Uses of Constructor (Method) Reference

A constructor reference, a kind of method reference, can be used as a simple factory method or a conversion function.

Tutorial | Jan 29, 2020 | nextptr 

Background

The method references, along with lambda expressions, is a functional programming feature added in Java 8. A method reference is a handle to an existing method, which, like a lambda expression, can be invoked through a functional interface. Consider a functional interface, Work, and a class Worker:

@FunctionalInterface
interface Work {
 void perform();
}

//A worker class
class Worker {
 void doWork() { /*..code..*/ }
}

The method doWork can be invoked through a method reference as follows:

//Create a Worker instance 
Worker worker = new Worker();
//assign method ref. to functional interface
Work work = worker::doWork; //note '::' 

//invoke method through method ref.
work.perform(); //invokes worker.doWork

You might ask, what is the need for method references if we have lambda expressions? The motivation behind method references is simple: It is better to use an existing method reference directly for readability than wrapping a call to that existing method in a lambda expression. For instance, compare a method invocation through method reference and lambda expression below:

//Create a Worker instance 
Worker worker = new Worker(); 

/*Following 2 techniques are equivalent.
  Clearly #2 is better for readability.*/

//1. Call worker::doWork through a lambda
Work lwork = () -> worker.doWork(); 
lwork.perform(); 

//2. Call worker::doWork through method ref.
Work rwork = worker::doWork;
rwork.perform();  

Method references are of three types: static, instance, and constructor. As their names suggest, static method references are references to static methods, and instance method references are references to instance methods. And finally, constructor references are references to constructors. However, constructor references have a special syntax; we use <ClassName>::new to get a constructor reference, as shown below:

interface Factory<T> { T make(); }

//assign constructor ref. to functional interface
Factory<Worker> f = Worker::new; 

Worker w = f.make(); //Creates a Worker

Uses of Constructor Reference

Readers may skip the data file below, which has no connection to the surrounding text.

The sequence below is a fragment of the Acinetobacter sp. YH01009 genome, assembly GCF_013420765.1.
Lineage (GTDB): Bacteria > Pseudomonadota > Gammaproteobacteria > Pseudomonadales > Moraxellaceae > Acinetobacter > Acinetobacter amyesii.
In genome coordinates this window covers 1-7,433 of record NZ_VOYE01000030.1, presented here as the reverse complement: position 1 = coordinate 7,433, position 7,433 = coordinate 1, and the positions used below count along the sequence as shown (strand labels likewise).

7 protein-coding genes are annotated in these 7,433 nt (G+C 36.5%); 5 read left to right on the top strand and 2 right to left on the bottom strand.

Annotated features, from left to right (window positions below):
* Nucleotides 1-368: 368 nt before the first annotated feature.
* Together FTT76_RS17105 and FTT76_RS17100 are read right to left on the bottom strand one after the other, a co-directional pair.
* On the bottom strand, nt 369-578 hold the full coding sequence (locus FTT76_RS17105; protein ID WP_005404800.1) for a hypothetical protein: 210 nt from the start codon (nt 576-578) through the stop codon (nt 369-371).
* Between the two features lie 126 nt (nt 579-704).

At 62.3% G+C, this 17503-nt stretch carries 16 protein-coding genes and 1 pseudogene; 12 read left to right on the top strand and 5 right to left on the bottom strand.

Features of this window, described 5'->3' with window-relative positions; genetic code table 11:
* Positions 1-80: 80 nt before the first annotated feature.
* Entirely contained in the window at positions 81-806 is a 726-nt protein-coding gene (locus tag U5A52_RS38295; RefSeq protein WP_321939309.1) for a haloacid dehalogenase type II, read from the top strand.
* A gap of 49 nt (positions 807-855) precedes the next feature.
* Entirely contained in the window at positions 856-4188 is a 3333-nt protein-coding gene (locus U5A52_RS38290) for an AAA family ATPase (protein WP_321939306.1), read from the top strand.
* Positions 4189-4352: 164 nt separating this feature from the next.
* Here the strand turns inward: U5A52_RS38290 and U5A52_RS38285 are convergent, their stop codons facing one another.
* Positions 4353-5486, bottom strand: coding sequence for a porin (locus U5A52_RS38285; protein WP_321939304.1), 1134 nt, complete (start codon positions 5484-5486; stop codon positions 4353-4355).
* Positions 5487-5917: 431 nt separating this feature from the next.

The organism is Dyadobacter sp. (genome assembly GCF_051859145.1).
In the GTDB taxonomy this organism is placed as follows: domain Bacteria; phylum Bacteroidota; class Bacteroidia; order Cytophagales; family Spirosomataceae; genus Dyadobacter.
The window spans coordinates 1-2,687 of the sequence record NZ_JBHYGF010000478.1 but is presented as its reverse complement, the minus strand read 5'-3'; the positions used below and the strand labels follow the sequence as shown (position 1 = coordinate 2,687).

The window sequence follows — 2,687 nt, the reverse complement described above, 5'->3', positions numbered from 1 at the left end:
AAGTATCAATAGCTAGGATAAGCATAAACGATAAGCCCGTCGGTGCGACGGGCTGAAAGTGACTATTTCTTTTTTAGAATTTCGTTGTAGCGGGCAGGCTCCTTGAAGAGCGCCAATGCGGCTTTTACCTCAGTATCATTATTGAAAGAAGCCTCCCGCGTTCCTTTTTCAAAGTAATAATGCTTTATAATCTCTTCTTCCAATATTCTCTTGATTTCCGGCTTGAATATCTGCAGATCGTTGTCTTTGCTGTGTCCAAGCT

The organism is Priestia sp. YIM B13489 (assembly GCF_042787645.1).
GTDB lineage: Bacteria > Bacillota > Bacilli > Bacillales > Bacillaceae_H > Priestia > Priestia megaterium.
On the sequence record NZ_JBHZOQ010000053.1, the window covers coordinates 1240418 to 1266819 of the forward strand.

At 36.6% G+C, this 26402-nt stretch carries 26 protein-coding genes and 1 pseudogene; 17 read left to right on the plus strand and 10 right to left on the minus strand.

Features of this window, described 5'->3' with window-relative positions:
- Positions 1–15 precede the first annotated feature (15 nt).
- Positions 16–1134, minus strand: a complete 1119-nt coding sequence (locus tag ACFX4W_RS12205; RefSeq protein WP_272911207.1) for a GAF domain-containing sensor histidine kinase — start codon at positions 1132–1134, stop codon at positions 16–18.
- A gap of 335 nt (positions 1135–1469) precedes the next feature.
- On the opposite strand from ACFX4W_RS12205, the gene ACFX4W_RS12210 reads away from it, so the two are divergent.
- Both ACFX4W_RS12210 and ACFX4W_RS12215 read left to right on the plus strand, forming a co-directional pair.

Constructor references are quite useful as handles to factory methods and conversion functions. Let's look at a few use cases below.

1. Generic Factory Method
Consider a class hierarchy of document parsers, as shown below. The XMLParser and JSONParser can parse the documents in XML and JSON formats respectively:

interface Parser {
 //...interface methods
}

class XMLParser implements Parser {
 XMLParser(String docString) {
  //..expensive code 
 }
 //.. fields
}

class JSONParser implements Parser {
 JSONParser(String docString) {
  //..expensive code 
 }
 //.. fields
}

These parsers are heavyweight objects and require a considerable amount of resources, and should only be constructed when required. Accordingly, the UseParser method, instead of taking a parser instance, takes a generic a factory to construct a parser only if required:

@FunctionalInterface
interface ParserCreator<P> {
 P create(String docString);
}

//The method that creates/uses a parser
static <P> void 
UseParser(ParserCreator<P> pc, String docString) {
 //Some code
 //Create parser if required
 P p = pc.create(docString);
 //...
}

The constructor reference of a parser would be an ideal choice for a factory method argument to the UseParser, as shown below:

/*Pass constructor reference as 
  parser creator (factory method)*/
UseParser(XMLParser::new, 
          "<XML Document String>");

2. Factory Method with Stream API
Here we have another example of constructor reference as a factory method. The Stream API is quite useful in applying a chain of operations on collections. In the following code, we are filtering the even numbers from a List and collecting them in another List:

List<Integer> ints = Arrays.asList(2,3,2,6,5,7,8);
//Collect even integers
List<Integer> evens = ints.stream()
                          .filter((n) -> n%2 == 0)   
                          .collect(Collectors.toList()); 

However, if we want to collect the unique even-numbers in a specific collection (say TreeSet), then we have to use toCollection method of Collectors. The Collectors.toCollection method requires a functional-interface (Supplier) parameter as a factory method to construct a collection. We can pass a constructor reference of a collection as a Supplier, as follows:

//Collect unique even numbers in a TreeSet. 
TreeSet<Integer> uevens = ints.stream()
                              .filter((n) -> n%2 == 0)
                              .collect(Collectors.toCollection(TreeSet::new));

3. Conversion Function
A constructor that takes only one parameter can be thought of as a conversion function. For instance, the Person(String) constructor below, essentially, converts a String to a Person object:

class Person {
 Person(String name) {
  //...
 }
 //...
}

We can use the Person::new as a mapper argument to Stream's map operation to create Person objects from names:

//List of names
List<String> names = Arrays.asList( "John", "Jane" );    
//Map names to Person objects and get a List<Person>
List<Person> persons = names.stream()
                            .map(Person::new)
                            .collect(Collectors.toList());

Further Reading

Method References: Oracle Java Docs

Java Streams: Oracle Java Docs

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